Oral hygiene myths debunked

June 1st, 2016

This month the Daily Mail enlisted the help of Dr Tariq Idrees, dentist and owner of the Carisbrook Dental Clinic in Manchester, to explore some of the most commonly held beliefs about how we should look after our teeth. Dr Idrees highlighted that, whilst we might think we’re taking positive steps to protect our smiles, the opposite may in fact be the case. In today’s article we’ll take a look at some of the most common myths and reveal the truth.

Whitening toothpastes – the media tells us that our teeth need to be pearly white. It’s therefore no wonder that we are attracted to whitening toothpastes. However these formulas can often be very bad for our teeth. Their contents mean that they are often abrasive and lead to the wearing down of enamel. This in turn can lead to long-term sensitivity and ironically could actually lead to the darkening of your teeth! If you are looking to lighten the shade of your teeth, speak to your dentist about safer options that can be offered in your dental surgery.

Rinsing – when you rinse your mouth out after brushing your teeth you are likely to be removing the fluoride that has been left on your teeth. This fluoride actually helps to protect your teeth and maintain your oral health, so it’s a good idea to leave it on your teeth as long as possible. Washing it away can reduce the effectiveness of brushing your teeth. It’s advisable not to eat or drink for at least half an hour after brushing your teeth too, as this enables the fluoride to stay and do it’s job for longer. Research has also looked into the effect of mouthwashes, and it has been found that some can be particularly harsh. It’s best to avoid if possible, and to not use more than a couple of times a day.

Electric toothbrushes – long heralded as a must in our quest for maintaining a perfect smile, electric toothbrushes might not actually be as helpful as we think. The effectiveness of the electric toothbrush lies in the technique. Brush too hard and you’ll wear away the sides of your teeth. You’ll also bend the bristles of the brush meaning that it’s not working properly. The majority of electric toothbrushes are designed so that you only need to touch your tooth with the bristles. Ask your dental hygienist to show you how to use your electric toothbrush more effectively.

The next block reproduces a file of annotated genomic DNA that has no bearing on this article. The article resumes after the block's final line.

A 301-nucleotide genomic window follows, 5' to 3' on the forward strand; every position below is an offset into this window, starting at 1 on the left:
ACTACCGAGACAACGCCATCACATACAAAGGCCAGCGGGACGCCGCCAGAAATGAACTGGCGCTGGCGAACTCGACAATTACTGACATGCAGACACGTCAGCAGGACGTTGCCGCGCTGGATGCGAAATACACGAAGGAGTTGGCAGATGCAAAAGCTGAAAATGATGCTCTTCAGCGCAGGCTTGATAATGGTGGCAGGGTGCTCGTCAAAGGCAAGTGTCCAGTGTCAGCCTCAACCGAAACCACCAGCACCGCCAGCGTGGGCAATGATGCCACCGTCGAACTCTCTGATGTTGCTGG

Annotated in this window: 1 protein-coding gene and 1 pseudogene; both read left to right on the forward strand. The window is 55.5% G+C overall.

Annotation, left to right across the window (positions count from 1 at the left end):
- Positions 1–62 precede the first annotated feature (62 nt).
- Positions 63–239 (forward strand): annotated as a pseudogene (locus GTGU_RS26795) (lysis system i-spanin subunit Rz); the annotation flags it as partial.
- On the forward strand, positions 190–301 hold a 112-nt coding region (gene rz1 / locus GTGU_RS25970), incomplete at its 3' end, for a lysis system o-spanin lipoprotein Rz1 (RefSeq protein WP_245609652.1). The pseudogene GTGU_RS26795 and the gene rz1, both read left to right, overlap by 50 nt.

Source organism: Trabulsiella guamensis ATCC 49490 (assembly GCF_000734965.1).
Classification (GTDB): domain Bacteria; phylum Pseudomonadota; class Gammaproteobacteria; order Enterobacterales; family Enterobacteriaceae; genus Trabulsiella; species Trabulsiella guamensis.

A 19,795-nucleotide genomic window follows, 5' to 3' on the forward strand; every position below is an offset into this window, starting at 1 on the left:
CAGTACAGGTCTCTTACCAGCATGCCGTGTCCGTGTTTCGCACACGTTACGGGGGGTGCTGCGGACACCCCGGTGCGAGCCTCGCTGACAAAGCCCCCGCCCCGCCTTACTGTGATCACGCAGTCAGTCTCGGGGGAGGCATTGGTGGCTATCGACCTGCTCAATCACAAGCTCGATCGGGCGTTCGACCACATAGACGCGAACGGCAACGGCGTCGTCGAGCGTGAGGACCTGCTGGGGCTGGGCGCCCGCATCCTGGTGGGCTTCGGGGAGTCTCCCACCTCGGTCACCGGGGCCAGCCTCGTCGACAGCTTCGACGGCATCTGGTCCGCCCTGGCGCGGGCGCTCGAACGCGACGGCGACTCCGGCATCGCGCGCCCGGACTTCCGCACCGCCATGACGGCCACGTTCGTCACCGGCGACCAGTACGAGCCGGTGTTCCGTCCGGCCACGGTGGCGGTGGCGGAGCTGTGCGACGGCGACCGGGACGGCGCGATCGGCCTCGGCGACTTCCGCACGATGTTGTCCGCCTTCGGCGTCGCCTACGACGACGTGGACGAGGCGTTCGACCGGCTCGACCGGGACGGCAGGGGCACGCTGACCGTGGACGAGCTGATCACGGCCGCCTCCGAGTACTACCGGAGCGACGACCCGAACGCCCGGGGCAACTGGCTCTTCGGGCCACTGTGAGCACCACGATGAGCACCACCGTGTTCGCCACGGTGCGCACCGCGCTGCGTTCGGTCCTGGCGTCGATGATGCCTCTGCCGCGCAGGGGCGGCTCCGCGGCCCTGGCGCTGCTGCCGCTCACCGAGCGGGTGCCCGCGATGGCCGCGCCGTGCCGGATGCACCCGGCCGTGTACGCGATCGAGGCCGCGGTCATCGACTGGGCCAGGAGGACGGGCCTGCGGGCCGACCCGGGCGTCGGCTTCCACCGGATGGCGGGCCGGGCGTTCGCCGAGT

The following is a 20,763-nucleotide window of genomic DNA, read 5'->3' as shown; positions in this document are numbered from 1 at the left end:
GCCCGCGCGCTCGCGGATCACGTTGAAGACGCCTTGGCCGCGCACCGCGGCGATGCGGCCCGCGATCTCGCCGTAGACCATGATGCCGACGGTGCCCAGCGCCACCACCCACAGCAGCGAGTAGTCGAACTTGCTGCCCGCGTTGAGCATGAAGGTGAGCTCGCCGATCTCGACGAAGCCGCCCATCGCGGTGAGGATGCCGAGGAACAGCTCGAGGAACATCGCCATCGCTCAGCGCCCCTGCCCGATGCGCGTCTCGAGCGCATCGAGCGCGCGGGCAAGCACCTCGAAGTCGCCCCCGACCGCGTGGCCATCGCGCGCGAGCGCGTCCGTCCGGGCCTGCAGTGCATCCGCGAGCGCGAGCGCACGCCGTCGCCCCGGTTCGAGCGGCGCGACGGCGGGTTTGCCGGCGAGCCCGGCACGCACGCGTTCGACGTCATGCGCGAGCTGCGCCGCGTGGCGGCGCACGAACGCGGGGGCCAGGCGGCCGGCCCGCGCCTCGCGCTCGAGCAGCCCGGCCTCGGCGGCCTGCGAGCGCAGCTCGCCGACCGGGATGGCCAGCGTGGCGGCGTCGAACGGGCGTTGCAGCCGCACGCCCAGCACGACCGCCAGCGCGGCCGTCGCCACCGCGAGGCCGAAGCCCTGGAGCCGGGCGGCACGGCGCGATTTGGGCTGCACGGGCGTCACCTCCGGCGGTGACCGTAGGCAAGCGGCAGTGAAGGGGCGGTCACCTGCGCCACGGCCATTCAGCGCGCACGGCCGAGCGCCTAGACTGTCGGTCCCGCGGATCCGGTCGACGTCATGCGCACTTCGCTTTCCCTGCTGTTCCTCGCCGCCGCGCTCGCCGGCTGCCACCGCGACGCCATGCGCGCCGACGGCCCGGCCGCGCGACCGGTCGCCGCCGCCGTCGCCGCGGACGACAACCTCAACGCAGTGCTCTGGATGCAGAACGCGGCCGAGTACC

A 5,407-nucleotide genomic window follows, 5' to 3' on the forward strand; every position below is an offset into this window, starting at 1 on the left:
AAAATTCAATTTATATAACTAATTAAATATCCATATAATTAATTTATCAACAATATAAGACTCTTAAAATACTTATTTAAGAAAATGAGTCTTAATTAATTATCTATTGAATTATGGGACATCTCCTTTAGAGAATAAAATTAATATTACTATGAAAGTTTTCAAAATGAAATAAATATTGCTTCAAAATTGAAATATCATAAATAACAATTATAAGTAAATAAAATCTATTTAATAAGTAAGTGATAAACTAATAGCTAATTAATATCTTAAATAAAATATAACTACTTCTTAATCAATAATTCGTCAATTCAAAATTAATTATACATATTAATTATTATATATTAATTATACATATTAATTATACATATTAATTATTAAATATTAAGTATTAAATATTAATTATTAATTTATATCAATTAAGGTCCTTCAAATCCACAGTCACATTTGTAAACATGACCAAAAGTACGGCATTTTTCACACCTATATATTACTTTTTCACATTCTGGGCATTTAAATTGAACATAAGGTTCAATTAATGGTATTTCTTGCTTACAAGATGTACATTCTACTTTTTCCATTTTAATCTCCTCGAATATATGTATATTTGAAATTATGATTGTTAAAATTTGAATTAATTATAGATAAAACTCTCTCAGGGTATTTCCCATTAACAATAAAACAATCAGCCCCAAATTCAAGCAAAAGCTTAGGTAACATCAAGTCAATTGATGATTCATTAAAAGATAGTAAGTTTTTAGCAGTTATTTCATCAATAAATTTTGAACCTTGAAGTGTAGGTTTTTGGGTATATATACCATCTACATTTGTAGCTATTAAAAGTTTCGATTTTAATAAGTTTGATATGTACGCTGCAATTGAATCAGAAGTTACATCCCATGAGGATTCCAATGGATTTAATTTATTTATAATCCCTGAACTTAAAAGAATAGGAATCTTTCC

Flossing – we’re all told to floss our teeth regularly. However, flossing with the wrong technique could damage your gums, and cause them to recede. Avoid using a sawing motion when you floss, rather aim to slide the floss gently up and down between your teeth.

Brushing too soon after eating – we all need to think carefully about when and how often we brush. It may seem that the more quickly we brush after certain foods, the more we can limit the negative impact of these foods. However this is not the case. Certain foods and drinks (for example wine, citrus or acidic fruits) can leave our teeth particularly vulnerable, and so it’s important not to brush straight after consuming these. Aim to wait for at least 30 minutes and your teeth will thank you for it.

The more informed you are about the best way to care for your teeth, the more likely you are to maintain good oral health and keep your perfect smile. For more information about the most commonly held misconceptions about oral hygiene, visit Dr Idrees’ article on the Daily Mail website.

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